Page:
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Accelerated Access Review – moving medicine into a higher gear

Accelerated Access Review – moving medicine into a higher gear

There is no denying the ambition and scope of the Accelerated Access Review (AAR). If such a review was under way in 2012 Les Halpin may have not felt quite so compelled to start a patient campaign, as much of what is called for in the AAR chimes closely with his original vision.

That said, Empower: Access to Medicine is very much looking forward to engaging in the review and driving forward its recommendations. The very fact the AAR’s starting point is putting patients at the heart of medicine is to be welcomed. Les believed that there were many patients like him that want to help deliver innovation in medicine and take more personal responsibility in the drug development process – in particular participating in early phase trials (even if the risks might be greater).

Putting patients front and centre

Patients are now more accurately stratified, informed, and as the AAR identifies, more willing to take risks. It is widely recognised that many patients, especially in rarer disease categories, often know more about their condition than the people treating them. It therefore makes absolute sense they are brought closer to the centre of decision making in the development of treatments designed for them.

The AAR’s proposal to see a system that keeps patients better informed about the pipeline of new products and treatment and earlier access to trials and pilots is hugely positive. That way they can better influence the processes of prioritisation, which in turn speeds up the evaluation of products. Equally the AAR calls for a platform to press for the uptake of new products, which is important as quite often this is left to a specific charity/pressure group regarding a product that has already run into trouble at NICE. A more suitable platform may lead to more proactive engagement by patients earlier in the process.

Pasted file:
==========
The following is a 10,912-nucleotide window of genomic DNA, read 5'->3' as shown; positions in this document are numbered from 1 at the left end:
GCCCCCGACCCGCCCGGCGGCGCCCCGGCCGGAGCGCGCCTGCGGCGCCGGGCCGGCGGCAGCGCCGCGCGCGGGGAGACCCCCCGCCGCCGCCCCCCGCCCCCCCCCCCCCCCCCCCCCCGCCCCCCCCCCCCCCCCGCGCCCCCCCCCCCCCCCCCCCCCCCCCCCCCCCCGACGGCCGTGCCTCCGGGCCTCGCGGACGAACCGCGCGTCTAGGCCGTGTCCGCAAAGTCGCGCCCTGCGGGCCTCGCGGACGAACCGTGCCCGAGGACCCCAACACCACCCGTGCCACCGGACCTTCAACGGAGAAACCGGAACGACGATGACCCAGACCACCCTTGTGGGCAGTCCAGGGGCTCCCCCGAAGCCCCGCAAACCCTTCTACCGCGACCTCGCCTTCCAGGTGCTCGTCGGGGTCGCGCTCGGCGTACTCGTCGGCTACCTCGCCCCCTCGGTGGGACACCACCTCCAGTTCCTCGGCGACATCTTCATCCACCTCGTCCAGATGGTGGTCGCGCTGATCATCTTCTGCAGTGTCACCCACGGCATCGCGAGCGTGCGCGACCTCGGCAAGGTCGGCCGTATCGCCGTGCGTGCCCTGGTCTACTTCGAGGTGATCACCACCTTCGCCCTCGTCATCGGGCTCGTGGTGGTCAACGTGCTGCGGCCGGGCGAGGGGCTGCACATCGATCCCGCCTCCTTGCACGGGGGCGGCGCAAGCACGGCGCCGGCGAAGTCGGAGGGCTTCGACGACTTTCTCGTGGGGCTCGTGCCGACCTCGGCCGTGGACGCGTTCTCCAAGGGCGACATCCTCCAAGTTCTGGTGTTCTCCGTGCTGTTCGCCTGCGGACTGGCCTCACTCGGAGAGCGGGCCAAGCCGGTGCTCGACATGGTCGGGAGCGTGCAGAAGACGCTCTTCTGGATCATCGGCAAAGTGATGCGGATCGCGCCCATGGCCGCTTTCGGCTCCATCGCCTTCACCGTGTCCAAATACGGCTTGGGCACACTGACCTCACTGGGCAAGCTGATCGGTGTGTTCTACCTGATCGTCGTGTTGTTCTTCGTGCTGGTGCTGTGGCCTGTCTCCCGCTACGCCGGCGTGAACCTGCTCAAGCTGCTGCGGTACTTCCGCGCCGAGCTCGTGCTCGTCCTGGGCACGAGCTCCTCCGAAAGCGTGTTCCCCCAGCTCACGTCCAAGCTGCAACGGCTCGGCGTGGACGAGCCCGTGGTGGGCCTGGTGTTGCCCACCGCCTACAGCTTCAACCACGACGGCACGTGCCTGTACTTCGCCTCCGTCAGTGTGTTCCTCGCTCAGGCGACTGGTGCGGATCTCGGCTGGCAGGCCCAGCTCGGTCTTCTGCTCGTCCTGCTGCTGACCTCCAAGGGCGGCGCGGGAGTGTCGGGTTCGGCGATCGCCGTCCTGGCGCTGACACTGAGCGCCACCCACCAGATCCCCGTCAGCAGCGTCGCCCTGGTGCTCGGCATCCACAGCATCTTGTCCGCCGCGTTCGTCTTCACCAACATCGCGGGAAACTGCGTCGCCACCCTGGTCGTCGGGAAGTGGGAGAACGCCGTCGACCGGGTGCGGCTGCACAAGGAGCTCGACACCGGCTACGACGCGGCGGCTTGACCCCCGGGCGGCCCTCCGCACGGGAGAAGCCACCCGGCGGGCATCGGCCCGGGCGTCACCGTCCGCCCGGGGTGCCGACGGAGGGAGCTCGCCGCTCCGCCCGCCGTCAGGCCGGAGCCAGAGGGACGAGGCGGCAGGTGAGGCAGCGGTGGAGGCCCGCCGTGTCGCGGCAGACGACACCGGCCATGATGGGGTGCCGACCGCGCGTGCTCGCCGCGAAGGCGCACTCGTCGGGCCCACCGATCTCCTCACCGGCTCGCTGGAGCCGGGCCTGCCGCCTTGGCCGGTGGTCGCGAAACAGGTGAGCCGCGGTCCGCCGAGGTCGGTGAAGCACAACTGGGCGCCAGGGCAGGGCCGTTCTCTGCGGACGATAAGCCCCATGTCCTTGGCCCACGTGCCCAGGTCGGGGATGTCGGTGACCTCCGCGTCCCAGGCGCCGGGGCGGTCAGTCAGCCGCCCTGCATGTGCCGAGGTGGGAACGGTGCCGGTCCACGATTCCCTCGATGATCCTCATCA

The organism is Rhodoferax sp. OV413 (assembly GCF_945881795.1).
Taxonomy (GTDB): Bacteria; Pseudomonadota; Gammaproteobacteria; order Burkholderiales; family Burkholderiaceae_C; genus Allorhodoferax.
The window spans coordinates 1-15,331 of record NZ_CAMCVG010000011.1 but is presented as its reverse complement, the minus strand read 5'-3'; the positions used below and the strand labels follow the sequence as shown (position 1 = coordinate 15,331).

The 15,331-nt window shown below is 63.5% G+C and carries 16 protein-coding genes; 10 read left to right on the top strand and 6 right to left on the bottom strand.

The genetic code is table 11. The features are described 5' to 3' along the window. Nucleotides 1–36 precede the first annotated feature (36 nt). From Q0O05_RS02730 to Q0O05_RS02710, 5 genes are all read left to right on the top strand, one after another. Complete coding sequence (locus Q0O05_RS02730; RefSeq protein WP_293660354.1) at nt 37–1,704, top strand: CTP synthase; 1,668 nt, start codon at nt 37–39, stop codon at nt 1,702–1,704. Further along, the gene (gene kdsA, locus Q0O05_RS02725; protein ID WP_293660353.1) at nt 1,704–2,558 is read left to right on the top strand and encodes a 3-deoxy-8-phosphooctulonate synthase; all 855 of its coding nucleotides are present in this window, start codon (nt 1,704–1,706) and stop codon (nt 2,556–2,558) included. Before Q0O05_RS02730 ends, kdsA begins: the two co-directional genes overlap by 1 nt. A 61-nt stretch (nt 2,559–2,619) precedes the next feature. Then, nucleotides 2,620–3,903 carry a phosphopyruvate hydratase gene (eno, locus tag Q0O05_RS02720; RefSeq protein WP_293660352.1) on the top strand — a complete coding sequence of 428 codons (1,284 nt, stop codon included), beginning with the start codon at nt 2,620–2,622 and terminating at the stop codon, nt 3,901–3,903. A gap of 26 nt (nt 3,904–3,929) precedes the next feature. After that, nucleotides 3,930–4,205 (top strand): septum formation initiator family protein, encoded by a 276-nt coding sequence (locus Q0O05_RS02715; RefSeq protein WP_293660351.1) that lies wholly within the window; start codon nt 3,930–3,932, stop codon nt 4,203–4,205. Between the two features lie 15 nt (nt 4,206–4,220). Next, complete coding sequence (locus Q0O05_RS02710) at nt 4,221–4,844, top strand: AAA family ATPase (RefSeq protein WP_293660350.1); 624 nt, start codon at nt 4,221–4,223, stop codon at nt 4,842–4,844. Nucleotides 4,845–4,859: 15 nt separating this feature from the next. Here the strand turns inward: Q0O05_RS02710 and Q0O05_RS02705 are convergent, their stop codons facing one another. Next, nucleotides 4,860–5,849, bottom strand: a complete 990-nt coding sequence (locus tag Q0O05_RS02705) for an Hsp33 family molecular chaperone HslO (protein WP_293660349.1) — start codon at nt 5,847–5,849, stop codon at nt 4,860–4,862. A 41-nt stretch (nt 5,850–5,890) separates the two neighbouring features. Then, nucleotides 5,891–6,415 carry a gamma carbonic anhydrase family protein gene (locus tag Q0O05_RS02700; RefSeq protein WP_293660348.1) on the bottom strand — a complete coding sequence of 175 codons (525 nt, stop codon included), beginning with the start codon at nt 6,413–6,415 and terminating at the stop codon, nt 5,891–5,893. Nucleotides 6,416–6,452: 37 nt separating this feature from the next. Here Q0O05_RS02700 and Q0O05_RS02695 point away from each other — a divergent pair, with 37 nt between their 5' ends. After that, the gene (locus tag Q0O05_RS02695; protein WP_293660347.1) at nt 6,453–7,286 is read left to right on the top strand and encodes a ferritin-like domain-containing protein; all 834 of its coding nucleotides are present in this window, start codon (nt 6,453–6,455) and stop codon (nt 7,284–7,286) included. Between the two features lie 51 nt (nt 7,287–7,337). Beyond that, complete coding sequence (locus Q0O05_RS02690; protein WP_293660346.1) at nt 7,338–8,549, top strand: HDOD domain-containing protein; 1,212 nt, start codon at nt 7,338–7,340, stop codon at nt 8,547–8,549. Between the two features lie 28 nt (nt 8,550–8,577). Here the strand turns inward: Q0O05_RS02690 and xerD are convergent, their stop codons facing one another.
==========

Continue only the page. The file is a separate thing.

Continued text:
In terms of next steps the AAR suggests the creation of ‘I’ statements that represent principles reflecting the patient voice across the pathway, including concerns relating to inequalities, safety, efficacy and transparency. We feel this could be a real opportunity to put the Halpin Protocol at the heart of the process, as the Protocol sought to put a patient’s wishes at the forefront of treatment consideration.

Getting ahead of the curve

For Empower the most important part of the Review is its proposals to get our medical system ahead of the curve. Some of that is about reimbursement and we welcome the concept of a more flexible financial model for drug payment. In a world of more personalised medicine the way we reward companies for their products is going to have to change – as treatments will inevitably become more outcome focussed around ever decreasing patient cohorts.

We are pleased to see the AAR note how existing schemes could and should be built upon. Empower has already reported on how the Early Access to Medicines Scheme doesn’t appear to have got off to a  fast start, certainly compared to the popularity of the FDA’s ‘breakthrough’ designation in America.

We are very excited about the Adaptive Pathways Pilot and hope the lessons from it (which are bound to be positive) are rolled-out quickly. The AAR is of course absolutely right that any strategies deployed in the UK are part of wider European Union regulatory changes, and Adaptive Pathways will have to be deployed at EU level to be effective.

Empower also supports their calls for new trial methodologies which could accelerate evidence generation and take cost out of the process. Key to this will be ensuring we make data work for the health service, and that means wider sharing, collection and interrogation of data. We hope that the innovation database being proposed by Chris Heaton-Harris MP in his Access to Medical Treatments Bill will play a role here.
Please engage in the process and feed your thoughts in to the Department of Health on the AAR. You can make submissions until 4th January, here.


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